Just off the Irish coast lies the island of Gola, abandoned by its residents 30 years ago. Since then, it's been an eerie, ghostlike settlement. But the tide may have turned: some locals are finally heading back home.
Gola was completely deserted by the 1980s
The landscape in Ireland's County Donegal, on the northwestern edge of Europe, is wild and dramatic. Over the centuries, the comparative isolation of the region has resulted in the development of a distinctive culture. But it also meant hardship, economic decline and emigration -- such as on the island of Gola.
For the past three decades, the island has been deserted. Visitors who take the short boat trip to Gola find abandoned houses dotting the landscape, many with broken windows inviting in the elements. Their cracked walls reach upwards, deprived of roofs. And a closer look at the neglected land reveals old garden boundaries, ancient field patterns and disused peat bogs.
This abandoned house once had a beautiful view of the bay
But Charlie Roarty remembers the days of his youth when Gola was home to a close-knit, hard working community.
"There was a shed here and at night, the fishermen used to assemble here and tell stories," Roarty says. "That was their way of passing the time."
For centuries, a couple of hundred people eked out a living on Gola from fishing and subsistence farming, Roarty says. But by the 1950s, the island could no longer compete with the economic opportunities offered by the mainland. Gradually, Gola's families stripped their houses, boarded their boats and sailed away to the mainland. The closure of the school in the mid-1960s marked the beginning of the end. By the 1980s, Gola was deserted -- a ghost settlement.
Reviving island life
Eddie McGee remembers when he and his family left in 1967. But the 54-year-old is one of a number of former residents who has come back to Gola to try and revive island life.
This "Welcome to Gola" sign is a signal that more visitors are coming to the island
According to McGee, most of the derelict houses on Gola still belong to their original families. He says he's proud that an increasing number of former residents have started restoring their ancestral homes and begun living on the island again -- at least for a few months each year. That trend was given a boost two years ago, when electricity came to Gola.
But locals weren't the first to recognize that life on Gola was worth resuscitating. The Icelandic-born architect Kristin Hannesdottir and her Irish husband discovered Gola in the 1960s when they were on holidays.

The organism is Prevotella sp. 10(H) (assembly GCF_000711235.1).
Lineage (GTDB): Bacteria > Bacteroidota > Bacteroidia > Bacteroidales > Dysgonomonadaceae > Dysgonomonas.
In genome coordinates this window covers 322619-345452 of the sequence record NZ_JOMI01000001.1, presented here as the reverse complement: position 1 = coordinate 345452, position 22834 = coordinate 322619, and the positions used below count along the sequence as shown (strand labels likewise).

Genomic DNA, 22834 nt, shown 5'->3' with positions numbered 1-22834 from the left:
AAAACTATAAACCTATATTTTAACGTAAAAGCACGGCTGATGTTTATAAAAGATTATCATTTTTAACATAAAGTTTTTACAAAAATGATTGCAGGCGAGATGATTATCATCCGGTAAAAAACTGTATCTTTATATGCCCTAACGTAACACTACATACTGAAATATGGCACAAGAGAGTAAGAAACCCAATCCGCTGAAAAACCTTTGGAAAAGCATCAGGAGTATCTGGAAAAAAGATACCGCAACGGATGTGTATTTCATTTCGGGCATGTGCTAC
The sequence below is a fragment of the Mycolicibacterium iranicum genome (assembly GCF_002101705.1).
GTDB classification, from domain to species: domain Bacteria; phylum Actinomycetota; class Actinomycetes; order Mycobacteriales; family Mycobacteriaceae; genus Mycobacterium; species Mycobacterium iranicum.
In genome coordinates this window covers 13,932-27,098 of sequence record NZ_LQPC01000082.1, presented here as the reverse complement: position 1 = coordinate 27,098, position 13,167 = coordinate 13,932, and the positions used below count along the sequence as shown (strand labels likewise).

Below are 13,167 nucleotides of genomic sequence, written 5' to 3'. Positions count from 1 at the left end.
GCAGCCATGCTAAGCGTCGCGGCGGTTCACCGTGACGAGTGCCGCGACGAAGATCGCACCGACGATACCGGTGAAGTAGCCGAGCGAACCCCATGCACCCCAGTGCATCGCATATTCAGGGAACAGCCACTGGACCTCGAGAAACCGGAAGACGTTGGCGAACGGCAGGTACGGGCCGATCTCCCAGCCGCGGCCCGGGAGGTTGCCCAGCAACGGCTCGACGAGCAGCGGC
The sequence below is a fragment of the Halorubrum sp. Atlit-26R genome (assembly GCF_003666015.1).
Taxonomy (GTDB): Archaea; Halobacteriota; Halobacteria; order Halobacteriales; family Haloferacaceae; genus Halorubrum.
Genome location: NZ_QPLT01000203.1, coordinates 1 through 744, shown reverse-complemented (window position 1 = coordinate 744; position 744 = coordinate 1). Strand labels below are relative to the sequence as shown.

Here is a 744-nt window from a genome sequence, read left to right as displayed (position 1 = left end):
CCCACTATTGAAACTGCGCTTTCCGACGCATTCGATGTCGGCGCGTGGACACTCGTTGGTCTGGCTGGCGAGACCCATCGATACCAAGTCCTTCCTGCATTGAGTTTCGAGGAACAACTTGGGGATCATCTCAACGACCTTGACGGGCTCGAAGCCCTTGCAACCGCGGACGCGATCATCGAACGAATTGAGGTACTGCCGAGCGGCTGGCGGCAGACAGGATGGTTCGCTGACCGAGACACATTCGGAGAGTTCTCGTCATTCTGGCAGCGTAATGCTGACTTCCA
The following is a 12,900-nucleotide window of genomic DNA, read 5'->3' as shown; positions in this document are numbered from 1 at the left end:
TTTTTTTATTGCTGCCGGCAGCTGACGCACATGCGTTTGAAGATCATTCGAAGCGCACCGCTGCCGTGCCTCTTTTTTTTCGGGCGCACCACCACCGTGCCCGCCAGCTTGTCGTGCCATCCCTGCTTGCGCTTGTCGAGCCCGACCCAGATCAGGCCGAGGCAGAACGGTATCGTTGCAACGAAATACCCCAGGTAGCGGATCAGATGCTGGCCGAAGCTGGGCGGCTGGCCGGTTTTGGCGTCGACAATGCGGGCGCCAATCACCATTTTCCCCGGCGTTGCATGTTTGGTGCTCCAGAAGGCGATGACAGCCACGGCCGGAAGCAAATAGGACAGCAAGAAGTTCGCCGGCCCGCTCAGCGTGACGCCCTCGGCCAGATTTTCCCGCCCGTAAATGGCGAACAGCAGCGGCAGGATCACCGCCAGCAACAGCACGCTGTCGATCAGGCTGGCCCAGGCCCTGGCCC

"They used to paint the houses with their leftover boat paint, these beautiful bright colors," Hannesdottir explains. "You'd go into a house and it would be bright red and above it turquoise green. It was just superb."
Hannesdottir and her husband Nicholas Groves-Raines, a fellow architect, bought a cottage from a woman who'd decided to leave.
This painstakingly restored house shows how people used to live
"When we bought it, it hadn't been lived in for many years," Groves-Raines says. "The only way we could get in was through the window and when you jumped down on the floor, you fell straight through."
The couple has spent years faithfully restoring it to its original condition. Today, their cozy, quaint cottage provides a glimpse of how Gola must have looked before the exodus. It overlooks a picturesque natural harbor where there's an increasing amount of activity as more locals return to the island.
Will modernity win out over heritage?
Hannesdottir says there is doubt that Gola is idyllic.
"It's the most beautiful place ever," she says. "I think it's the fact that you have to go outside to the loo, that until recently, we didn't have any electric lights, we had oil lamps, and it's just wonderful."
Gola used to be a thriving community
But she questions whether the island's former residents are so keen to faithfully restore the past.
"It's so sad when you see houses like this and they're modernized and people are trying to turn them into what they have on the mainland," she says. "There's no point."
That is perhaps the threat facing Gola in the 21st century: that the island's regeneration will be at the expense of its traditional buildings. Some locals are using non-traditional materials, such as cement, to repair them. Others are abandoning their former homes altogether and building new ones.
There's a danger that modernity will win out over heritage, forever changing the centuries old character of the island.